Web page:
SpaceX emergency test postponed because of weather
The company plans to fly a Falcon 9 rocket in what would initially appear to look like a normal launch. But nearly 90 seconds after liftoff, the spacecraft the company is developing to fly NASA’s astronauts would fire its abort engines, hurling it quickly away from the booster. The force of that ejection is expected to send the rocket into an uncontrollable trajectory that could force it to come apart and possibly explode into a fireball a few miles downrange over the Atlantic Ocean.
Either way, SpaceX founder Elon Musk said on Twitter it would be a “gnarly” display.
The test is a critical milestone for SpaceX — a chance to prove that if something ever went wrong with its rocket, the astronauts in the Dragon spacecraft could be whisked away to safety.
If successful, the mission would move the company a step closer to its first flights with astronauts, a key goal for Musk since he founded SpaceX in 2002.
NASA is also looking forward to that flight. The space agency has been unable to fly human beings to space since the retirement of the space shuttle fleet in 2011. Since then, the United States has been forced to rely on Russia for trips to the International Space Station, paying as much as $84 million a seat.
In 2014, NASA awarded contracts to SpaceX and Boeing to design and build spacecraft capable of flying its astronauts to the space station. Both companies were supposed to fly by 2017 but have suffered setbacks and delays.
Last month, Boeing’s Starliner spacecraft suffered a major problem during a test flight without astronauts on board. After reaching space, a software problem failed to fire the spacecraft’s main booster on time, and the plan for it to dock with the space station was canceled and the mission cut short. The Starliner spacecraft landed safely in the New Mexico desert two days later.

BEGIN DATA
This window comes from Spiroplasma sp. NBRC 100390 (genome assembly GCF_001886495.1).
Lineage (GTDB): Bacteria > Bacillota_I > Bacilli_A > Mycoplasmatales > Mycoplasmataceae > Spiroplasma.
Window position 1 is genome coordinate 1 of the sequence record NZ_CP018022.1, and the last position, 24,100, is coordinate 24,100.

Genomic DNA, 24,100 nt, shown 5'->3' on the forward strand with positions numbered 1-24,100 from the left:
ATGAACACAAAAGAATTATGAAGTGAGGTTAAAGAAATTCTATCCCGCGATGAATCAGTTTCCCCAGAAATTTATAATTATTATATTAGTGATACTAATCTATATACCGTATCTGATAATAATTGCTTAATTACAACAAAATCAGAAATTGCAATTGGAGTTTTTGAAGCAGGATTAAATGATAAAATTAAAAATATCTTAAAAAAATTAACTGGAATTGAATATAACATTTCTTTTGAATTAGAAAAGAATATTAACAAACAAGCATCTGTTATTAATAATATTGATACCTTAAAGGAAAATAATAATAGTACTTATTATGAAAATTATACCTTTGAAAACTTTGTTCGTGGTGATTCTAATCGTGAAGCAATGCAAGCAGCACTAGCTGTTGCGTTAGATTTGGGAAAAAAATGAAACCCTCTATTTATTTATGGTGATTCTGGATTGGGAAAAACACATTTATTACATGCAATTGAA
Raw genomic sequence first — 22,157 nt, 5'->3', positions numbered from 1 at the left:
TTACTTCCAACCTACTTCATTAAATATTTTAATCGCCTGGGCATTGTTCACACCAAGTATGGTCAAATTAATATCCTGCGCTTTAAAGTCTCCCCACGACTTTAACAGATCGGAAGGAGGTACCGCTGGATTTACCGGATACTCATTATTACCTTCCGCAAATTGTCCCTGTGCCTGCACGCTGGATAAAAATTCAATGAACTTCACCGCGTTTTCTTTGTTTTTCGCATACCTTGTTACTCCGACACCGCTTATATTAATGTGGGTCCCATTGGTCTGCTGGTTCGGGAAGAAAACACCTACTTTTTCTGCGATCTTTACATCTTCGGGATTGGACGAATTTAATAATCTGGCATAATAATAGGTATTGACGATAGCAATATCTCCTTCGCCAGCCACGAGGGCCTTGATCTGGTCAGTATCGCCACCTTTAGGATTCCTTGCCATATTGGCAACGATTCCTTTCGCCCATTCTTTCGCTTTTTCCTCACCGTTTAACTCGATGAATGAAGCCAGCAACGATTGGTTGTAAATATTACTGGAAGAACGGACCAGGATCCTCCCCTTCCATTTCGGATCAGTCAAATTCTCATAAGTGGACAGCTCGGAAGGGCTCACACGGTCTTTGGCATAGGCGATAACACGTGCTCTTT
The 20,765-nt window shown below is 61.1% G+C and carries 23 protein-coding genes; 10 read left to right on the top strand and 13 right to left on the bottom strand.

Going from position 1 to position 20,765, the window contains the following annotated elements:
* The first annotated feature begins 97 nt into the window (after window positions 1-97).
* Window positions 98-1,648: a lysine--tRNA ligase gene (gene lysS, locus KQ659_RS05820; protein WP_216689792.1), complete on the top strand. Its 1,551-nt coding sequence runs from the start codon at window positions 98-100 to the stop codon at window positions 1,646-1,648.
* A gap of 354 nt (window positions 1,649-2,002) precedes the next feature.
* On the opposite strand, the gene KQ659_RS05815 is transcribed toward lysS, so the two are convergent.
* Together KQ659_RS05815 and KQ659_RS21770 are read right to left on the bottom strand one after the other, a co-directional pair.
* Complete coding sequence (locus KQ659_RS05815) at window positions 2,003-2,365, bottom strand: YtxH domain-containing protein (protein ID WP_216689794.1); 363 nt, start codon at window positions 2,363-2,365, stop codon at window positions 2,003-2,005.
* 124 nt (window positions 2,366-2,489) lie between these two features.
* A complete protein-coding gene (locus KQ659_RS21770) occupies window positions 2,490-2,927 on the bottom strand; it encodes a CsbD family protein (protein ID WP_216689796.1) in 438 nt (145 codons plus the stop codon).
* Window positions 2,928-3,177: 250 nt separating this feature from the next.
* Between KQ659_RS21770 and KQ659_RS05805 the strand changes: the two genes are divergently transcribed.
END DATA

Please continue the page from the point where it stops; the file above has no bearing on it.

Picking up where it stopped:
Last spring, SpaceX’s Dragon capsule exploded during a test of its emergency abort engines, sending a plume of smoke off the Florida Space Coast. The company blamed a valve that caused a propellant leak. The company made some modifications that it said fixed the problem and has since tested the engines successfully on the ground.
NASA and SpaceX hope they will never need to use the abort capability. But space is dangerous; rockets are lofted by a controlled explosion of enormous force, and accidents happen. In late 2018, the Russian rocket carrying NASA astronaut Nick Hague and his Russian counterpart, Alexey Ovchinin, suffered a problem when its side boosters failed to separate properly. The Soyuz spacecraft’s abort system kicked in, giving the astronauts a wild ride to the edge of space.
The astronauts experienced “7Gs,” or seven times the force of gravity, and afterward Hague recalled “being shaken violently from side to side” as the escape motors fired. But they landed safely in what officials called a “successful failure.”
The Soyuz incident “really drives home the point of why we need to have these systems,” Benji Reed, the director of crew mission management for SpaceX, said during a briefing Friday.
SpaceX’s test Saturday should go quickly. Once the rocket takes off, sometime between 8 a.m. and noon, the Dragon’s abort engines should ignite 84 seconds into flight, when the rocket is about 12 miles high, two miles downrange over the Atlantic Ocean and traveling nearly twice the speed of sound.
While the spacecraft flies away to safety, the rocket, which has been launched three previous times, is expected to come apart by aerodynamic forces that could also cause it to explode.
“We expect there to be some sort of ignition and possibly a fireball of some kind,” Reed said.
Any excess propellant “is expected to be consumed in the deflagration or aerosolized,” according to an environmental assessment compiled by the Federal Aviation Administration.
SpaceX expects most of the debris “to sink relatively quickly after impact with the ocean’s surface.” But SpaceX would quickly deploy boats to clean up any debris left floating. It also will test recovering the capsule as quickly as possible.
Kathy Lueders, who manages the Commercial Crew Program for NASA, said that if Saturday’s mission goes well, and SpaceX successfully completes a series of additional tests of its parachute system, the company could conceivably launch its first mission with crews as early as March.
“We’ve got work to do,” she said. “But honestly getting this test behind us is a huge milestone.”